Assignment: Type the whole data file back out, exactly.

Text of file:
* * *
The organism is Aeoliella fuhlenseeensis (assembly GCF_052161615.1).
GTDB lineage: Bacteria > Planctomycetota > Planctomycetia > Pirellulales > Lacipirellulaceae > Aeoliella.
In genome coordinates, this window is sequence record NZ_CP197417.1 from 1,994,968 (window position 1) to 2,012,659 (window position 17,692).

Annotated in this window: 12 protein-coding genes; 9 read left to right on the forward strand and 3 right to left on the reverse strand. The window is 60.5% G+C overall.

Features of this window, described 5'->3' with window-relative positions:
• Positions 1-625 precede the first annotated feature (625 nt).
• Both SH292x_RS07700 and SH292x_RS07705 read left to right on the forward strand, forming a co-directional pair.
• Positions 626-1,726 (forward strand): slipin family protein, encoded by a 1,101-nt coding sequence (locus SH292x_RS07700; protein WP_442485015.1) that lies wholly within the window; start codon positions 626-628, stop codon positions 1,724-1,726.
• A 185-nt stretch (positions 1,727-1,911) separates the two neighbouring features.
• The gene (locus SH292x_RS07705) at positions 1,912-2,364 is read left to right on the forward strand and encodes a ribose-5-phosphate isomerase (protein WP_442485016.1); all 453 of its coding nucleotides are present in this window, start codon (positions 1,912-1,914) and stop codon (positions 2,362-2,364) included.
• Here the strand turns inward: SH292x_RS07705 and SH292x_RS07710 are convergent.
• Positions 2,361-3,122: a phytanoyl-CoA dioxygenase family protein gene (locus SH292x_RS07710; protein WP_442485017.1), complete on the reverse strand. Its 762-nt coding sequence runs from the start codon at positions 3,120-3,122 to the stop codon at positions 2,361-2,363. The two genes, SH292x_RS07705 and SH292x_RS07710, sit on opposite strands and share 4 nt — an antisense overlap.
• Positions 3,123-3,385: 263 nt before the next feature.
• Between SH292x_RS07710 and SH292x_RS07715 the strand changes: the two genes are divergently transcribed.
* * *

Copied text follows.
The organism is Aeoliella fuhlenseeensis (assembly GCF_052161615.1).
GTDB lineage: Bacteria > Planctomycetota > Planctomycetia > Pirellulales > Lacipirellulaceae > Aeoliella.
In genome coordinates, this window is sequence record NZ_CP197417.1 from 1,994,968 (window position 1) to 2,012,659 (window position 17,692).

Annotated in this window: 12 protein-coding genes; 9 read left to right on the forward strand and 3 right to left on the reverse strand. The window is 60.5% G+C overall.

Features of this window, described 5'->3' with window-relative positions:
• Positions 1-625 precede the first annotated feature (625 nt).
• Both SH292x_RS07700 and SH292x_RS07705 read left to right on the forward strand, forming a co-directional pair.
• Positions 626-1,726 (forward strand): slipin family protein, encoded by a 1,101-nt coding sequence (locus SH292x_RS07700; protein WP_442485015.1) that lies wholly within the window; start codon positions 626-628, stop codon positions 1,724-1,726.
• A 185-nt stretch (positions 1,727-1,911) separates the two neighbouring features.
• The gene (locus SH292x_RS07705) at positions 1,912-2,364 is read left to right on the forward strand and encodes a ribose-5-phosphate isomerase (protein WP_442485016.1); all 453 of its coding nucleotides are present in this window, start codon (positions 1,912-1,914) and stop codon (positions 2,362-2,364) included.
• Here the strand turns inward: SH292x_RS07705 and SH292x_RS07710 are convergent.
• Positions 2,361-3,122: a phytanoyl-CoA dioxygenase family protein gene (locus SH292x_RS07710; protein WP_442485017.1), complete on the reverse strand. Its 762-nt coding sequence runs from the start codon at positions 3,120-3,122 to the stop codon at positions 2,361-2,363. The two genes, SH292x_RS07705 and SH292x_RS07710, sit on opposite strands and share 4 nt — an antisense overlap.
• Positions 3,123-3,385: 263 nt before the next feature.
• Between SH292x_RS07710 and SH292x_RS07715 the strand changes: the two genes are divergently transcribed.